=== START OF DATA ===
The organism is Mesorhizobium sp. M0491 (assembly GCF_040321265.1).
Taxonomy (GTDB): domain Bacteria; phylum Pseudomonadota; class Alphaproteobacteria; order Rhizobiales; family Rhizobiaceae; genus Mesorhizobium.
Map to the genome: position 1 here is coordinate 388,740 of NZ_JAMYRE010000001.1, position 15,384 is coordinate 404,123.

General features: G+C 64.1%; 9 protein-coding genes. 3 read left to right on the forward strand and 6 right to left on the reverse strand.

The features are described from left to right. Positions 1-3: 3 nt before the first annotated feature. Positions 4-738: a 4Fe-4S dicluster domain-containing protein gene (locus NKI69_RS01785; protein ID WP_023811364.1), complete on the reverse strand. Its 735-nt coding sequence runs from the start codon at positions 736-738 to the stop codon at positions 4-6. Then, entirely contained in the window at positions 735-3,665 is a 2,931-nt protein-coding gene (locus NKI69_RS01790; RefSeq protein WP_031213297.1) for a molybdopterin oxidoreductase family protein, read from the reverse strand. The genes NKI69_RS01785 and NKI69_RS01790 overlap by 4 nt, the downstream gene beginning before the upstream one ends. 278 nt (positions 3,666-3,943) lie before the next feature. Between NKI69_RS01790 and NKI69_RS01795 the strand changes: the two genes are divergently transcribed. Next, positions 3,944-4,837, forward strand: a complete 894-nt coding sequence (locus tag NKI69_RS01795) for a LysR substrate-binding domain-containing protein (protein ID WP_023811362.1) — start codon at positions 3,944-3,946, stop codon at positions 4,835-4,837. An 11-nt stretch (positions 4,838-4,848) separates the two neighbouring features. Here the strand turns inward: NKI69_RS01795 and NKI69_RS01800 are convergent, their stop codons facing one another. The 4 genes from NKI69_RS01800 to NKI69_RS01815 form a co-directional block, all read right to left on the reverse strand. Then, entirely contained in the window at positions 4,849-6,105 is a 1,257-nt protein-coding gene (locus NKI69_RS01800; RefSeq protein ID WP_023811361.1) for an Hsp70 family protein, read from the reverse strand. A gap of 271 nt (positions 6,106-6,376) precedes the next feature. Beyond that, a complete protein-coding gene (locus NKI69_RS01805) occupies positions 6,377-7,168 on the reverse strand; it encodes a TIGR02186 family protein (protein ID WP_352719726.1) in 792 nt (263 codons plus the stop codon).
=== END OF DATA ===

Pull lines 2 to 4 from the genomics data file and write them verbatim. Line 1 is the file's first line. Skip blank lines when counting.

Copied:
Taxonomy (GTDB): domain Bacteria; phylum Pseudomonadota; class Alphaproteobacteria; order Rhizobiales; family Rhizobiaceae; genus Mesorhizobium.
Map to the genome: position 1 here is coordinate 388,740 of NZ_JAMYRE010000001.1, position 15,384 is coordinate 404,123.

General features: G+C 64.1%; 9 protein-coding genes. 3 read left to right on the forward strand and 6 right to left on the reverse strand.